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dc.contributor.authorJones, Theresa
dc.date.accessioned2020-04-16T14:26:24Z
dc.date.available2020-04-16T14:26:24Z
dc.date.issued2020-04
dc.identifier.citationSSHAP (2020) Taking a Psychosocial Approach to Epidemic Response, SSHAP Practical Approaches Issue 1, UNICEF, IDS & Anthrologicaen
dc.identifier.urihttps://opendocs.ids.ac.uk/opendocs/handle/20.500.12413/15230
dc.description.abstractThis Practical Approaches brief highlights key considerations for taking a psychosocial approach to working in the context of an epidemic. Public health emergencies can cultivate fear, anger and grief, and deeply impact the wider social fabric. Exposure to disease is frightening to many. When people are frightened, they may avoid or flee treatment facilities and distrust those responding to the epidemic. They are also more difficult to ‘engage’ through traditional mechanisms. Furthermore, people in affected areas may misattribute signs of worry (headaches, stomach-ache, etc.) as symptoms of the disease, which can increase suffering and overwhelm health services.en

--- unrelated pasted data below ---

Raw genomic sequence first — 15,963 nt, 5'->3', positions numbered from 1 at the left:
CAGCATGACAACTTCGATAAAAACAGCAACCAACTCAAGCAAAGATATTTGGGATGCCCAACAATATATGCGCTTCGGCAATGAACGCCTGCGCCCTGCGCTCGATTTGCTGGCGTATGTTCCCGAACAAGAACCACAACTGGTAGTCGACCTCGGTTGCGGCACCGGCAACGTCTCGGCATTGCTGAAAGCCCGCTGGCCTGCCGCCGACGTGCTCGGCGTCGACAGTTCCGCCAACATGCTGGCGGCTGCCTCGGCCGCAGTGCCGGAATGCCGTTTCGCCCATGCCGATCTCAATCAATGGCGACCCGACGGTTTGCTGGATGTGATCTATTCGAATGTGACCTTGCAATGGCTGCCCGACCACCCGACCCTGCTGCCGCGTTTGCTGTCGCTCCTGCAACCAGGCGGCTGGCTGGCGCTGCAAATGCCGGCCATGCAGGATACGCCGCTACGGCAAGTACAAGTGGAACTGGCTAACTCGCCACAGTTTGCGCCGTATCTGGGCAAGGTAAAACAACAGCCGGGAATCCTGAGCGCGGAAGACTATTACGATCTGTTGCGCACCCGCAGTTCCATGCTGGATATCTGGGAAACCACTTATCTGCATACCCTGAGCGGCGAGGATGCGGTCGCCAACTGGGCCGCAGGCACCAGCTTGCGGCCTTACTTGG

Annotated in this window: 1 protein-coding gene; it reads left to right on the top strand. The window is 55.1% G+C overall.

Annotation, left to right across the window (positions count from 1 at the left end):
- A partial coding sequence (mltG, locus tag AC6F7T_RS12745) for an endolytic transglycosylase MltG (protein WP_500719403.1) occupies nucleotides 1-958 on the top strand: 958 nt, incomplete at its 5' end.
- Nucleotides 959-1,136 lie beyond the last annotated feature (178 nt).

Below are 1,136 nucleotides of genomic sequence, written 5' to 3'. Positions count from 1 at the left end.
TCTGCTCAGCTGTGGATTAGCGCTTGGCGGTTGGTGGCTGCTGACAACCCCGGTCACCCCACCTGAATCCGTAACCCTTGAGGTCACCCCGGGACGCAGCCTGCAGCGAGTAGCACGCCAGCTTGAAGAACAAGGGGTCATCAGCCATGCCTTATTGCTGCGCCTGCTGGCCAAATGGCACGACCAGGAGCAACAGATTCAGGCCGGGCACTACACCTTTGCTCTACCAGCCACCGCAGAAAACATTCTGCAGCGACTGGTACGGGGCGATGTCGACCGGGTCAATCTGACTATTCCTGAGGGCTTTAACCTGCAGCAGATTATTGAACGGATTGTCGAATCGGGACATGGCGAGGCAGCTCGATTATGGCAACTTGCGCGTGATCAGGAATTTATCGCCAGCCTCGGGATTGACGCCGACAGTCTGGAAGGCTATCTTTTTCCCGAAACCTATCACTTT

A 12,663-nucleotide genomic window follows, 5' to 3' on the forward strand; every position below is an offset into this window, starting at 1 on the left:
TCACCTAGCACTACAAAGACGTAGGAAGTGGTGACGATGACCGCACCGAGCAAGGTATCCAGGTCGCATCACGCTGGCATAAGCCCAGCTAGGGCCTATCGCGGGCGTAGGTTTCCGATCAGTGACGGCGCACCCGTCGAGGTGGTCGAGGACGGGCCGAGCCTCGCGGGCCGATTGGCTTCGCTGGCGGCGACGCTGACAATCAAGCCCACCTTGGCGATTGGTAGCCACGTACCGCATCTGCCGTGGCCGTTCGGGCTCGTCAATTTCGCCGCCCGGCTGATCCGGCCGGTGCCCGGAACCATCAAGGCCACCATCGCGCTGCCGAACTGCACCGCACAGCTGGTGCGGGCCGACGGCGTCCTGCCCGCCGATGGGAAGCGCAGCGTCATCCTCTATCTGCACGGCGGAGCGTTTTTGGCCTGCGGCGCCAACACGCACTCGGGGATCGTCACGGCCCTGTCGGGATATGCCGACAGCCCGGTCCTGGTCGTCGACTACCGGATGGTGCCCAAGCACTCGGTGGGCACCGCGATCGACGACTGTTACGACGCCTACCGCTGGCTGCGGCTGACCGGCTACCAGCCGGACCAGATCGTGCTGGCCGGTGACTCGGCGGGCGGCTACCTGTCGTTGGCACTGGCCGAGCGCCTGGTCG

dc.description.sponsorshipUNICEFen
dc.description.sponsorshipUSAIDen
dc.language.isoenen
dc.publisherUNICEF, IDS & Anthrologicaen
dc.relation.ispartofseriesSSHAP Practical Approaches;Issue 1
dc.rights.urihttp://creativecommons.org/licenses/by/4.0/en
dc.titleTaking a Psychosocial Approach to Epidemic Responseen
dc.typeSeries paper (non-IDS)en
dc.rights.holderSSHAPen
dc.identifier.externalurihttps://www.socialscienceinaction.org/
rioxxterms.funderDefault funderen
rioxxterms.identifier.projectDefault projecten
rioxxterms.versionVoRen
rioxxterms.funder.projectd218e59e-c0fb-4cb3-8a07-92a57da72cd1en


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